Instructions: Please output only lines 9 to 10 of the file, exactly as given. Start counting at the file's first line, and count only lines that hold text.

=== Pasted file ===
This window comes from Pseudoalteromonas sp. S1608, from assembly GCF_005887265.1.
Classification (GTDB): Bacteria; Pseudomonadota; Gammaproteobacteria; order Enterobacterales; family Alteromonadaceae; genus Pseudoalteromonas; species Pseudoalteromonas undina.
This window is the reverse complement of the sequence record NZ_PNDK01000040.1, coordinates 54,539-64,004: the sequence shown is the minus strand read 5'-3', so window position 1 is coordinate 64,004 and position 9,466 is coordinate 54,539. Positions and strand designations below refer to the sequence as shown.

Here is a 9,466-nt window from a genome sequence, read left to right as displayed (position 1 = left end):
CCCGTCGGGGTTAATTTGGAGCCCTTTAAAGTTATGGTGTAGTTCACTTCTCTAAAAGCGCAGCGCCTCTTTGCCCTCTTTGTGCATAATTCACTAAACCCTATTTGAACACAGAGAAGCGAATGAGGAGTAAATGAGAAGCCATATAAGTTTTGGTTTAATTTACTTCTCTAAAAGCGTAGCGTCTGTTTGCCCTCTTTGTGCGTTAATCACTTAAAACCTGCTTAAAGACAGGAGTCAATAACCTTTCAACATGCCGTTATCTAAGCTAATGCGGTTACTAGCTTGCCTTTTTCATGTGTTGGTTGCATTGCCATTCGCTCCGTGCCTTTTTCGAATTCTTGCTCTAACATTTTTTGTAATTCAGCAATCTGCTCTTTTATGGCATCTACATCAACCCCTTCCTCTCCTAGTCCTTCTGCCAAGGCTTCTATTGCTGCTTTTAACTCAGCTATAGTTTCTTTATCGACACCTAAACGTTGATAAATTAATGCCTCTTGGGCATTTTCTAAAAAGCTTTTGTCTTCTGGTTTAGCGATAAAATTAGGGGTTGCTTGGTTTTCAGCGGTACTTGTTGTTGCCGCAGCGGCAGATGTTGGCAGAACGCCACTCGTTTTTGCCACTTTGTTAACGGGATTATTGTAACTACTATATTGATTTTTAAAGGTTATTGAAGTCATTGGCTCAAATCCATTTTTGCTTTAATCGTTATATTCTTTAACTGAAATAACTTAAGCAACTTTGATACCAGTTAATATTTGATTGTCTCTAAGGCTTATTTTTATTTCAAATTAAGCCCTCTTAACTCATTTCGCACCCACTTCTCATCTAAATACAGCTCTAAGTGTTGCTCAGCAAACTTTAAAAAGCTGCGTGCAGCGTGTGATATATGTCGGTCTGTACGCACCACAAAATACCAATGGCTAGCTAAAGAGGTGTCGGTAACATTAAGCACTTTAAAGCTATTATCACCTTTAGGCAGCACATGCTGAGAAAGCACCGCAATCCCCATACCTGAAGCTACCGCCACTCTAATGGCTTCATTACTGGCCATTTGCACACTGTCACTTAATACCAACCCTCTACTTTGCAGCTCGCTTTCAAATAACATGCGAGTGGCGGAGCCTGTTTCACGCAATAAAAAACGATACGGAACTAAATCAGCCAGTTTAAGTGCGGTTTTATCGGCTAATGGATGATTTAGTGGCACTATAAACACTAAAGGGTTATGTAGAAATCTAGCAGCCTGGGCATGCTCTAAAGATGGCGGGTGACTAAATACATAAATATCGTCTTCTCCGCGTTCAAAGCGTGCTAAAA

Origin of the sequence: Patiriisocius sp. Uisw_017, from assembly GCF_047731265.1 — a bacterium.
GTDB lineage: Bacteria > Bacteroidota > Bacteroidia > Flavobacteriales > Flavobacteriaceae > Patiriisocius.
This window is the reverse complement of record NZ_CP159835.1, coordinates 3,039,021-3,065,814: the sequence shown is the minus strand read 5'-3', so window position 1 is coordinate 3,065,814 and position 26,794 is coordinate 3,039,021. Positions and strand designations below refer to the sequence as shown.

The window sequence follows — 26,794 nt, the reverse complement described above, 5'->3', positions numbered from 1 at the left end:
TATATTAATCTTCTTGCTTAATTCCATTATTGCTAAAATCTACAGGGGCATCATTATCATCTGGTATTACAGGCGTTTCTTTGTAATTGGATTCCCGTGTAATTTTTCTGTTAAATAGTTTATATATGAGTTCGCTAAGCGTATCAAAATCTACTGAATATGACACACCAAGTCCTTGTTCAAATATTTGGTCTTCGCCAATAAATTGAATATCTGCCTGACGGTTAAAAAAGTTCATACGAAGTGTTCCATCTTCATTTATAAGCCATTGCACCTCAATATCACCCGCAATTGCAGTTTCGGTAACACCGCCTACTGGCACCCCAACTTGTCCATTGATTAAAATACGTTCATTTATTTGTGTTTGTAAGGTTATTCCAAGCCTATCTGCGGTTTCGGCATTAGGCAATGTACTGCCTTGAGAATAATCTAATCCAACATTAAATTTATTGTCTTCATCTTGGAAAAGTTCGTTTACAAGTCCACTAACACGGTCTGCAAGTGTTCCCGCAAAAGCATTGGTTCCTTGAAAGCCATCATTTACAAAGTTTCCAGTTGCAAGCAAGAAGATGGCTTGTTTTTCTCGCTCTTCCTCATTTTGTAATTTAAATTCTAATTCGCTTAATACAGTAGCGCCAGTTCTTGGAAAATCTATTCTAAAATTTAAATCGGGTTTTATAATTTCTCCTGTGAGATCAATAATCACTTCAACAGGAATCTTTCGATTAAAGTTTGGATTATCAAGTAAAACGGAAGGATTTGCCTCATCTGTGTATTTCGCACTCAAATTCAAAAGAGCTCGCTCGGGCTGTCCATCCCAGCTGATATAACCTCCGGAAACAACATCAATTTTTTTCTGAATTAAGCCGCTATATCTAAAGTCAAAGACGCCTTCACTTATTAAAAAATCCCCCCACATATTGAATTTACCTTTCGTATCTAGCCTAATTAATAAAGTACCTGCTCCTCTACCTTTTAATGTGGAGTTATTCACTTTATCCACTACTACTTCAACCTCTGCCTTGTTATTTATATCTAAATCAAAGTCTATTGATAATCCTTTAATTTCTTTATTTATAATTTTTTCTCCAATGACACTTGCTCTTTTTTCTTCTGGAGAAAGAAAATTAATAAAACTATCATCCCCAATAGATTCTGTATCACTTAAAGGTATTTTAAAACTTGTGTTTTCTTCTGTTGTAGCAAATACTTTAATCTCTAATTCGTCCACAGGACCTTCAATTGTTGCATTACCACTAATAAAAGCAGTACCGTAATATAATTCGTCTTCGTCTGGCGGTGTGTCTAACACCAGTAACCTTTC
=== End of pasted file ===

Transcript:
The window sequence follows — 26,794 nt, the reverse complement described above, 5'->3', positions numbered from 1 at the left end:
TATATTAATCTTCTTGCTTAATTCCATTATTGCTAAAATCTACAGGGGCATCATTATCATCTGGTATTACAGGCGTTTCTTTGTAATTGGATTCCCGTGTAATTTTTCTGTTAAATAGTTTATATATGAGTTCGCTAAGCGTATCAAAATCTACTGAATATGACACACCAAGTCCTTGTTCAAATATTTGGTCTTCGCCAATAAATTGAATATCTGCCTGACGGTTAAAAAAGTTCATACGAAGTGTTCCATCTTCATTTATAAGCCATTGCACCTCAATATCACCCGCAATTGCAGTTTCGGTAACACCGCCTACTGGCACCCCAACTTGTCCATTGATTAAAATACGTTCATTTATTTGTGTTTGTAAGGTTATTCCAAGCCTATCTGCGGTTTCGGCATTAGGCAATGTACTGCCTTGAGAATAATCTAATCCAACATTAAATTTATTGTCTTCATCTTGGAAAAGTTCGTTTACAAGTCCACTAACACGGTCTGCAAGTGTTCCCGCAAAAGCATTGGTTCCTTGAAAGCCATCATTTACAAAGTTTCCAGTTGCAAGCAAGAAGATGGCTTGTTTTTCTCGCTCTTCCTCATTTTGTAATTTAAATTCTAATTCGCTTAATACAGTAGCGCCAGTTCTTGGAAAATCTATTCTAAAATTTAAATCGGGTTTTATAATTTCTCCTGTGAGATCAATAATCACTTCAACAGGAATCTTTCGATTAAAGTTTGGATTATCAAGTAAAACGGAAGGATTTGCCTCATCTGTGTATTTCGCACTCAAATTCAAAAGAGCTCGCTCGGGCTGTCCATCCCAGCTGATATAACCTCCGGAAACAACATCAATTTTTTTCTGAATTAAGCCGCTATATCTAAAGTCAAAGACGCCTTCACTTATTAAAAAATCCCCCCACATATTGAATTTACCTTTCGTATCTAGCCTAATTAATAAAGTACCTGCTCCTCTACCTTTTAATGTGGAGTTATTCACTTTATCCACTACTACTTCAACCTCTGCCTTGTTATTTATATCTAAATCAAAGTCTATTGATAATCCTTTAATTTCTTTATTTATAATTTTTTCTCCAATGACACTTGCTCTTTTTTCTTCTGGAGAAAGAAAATTAATAAAACTATCATCCCCAATAGATTCTGTATCACTTAAAGGTATTTTAAAACTTGTGTTTTCTTCTGTTGTAGCAAATACTTTAATCTCTAATTCGTCCACAGGACCTTCAATTGTTGCATTACCACTAATAAAAGCAGTACCGTAATATAATTCGTCTTCGTCTGGCGGTGTGTCTAACACCAGTAACCTTTC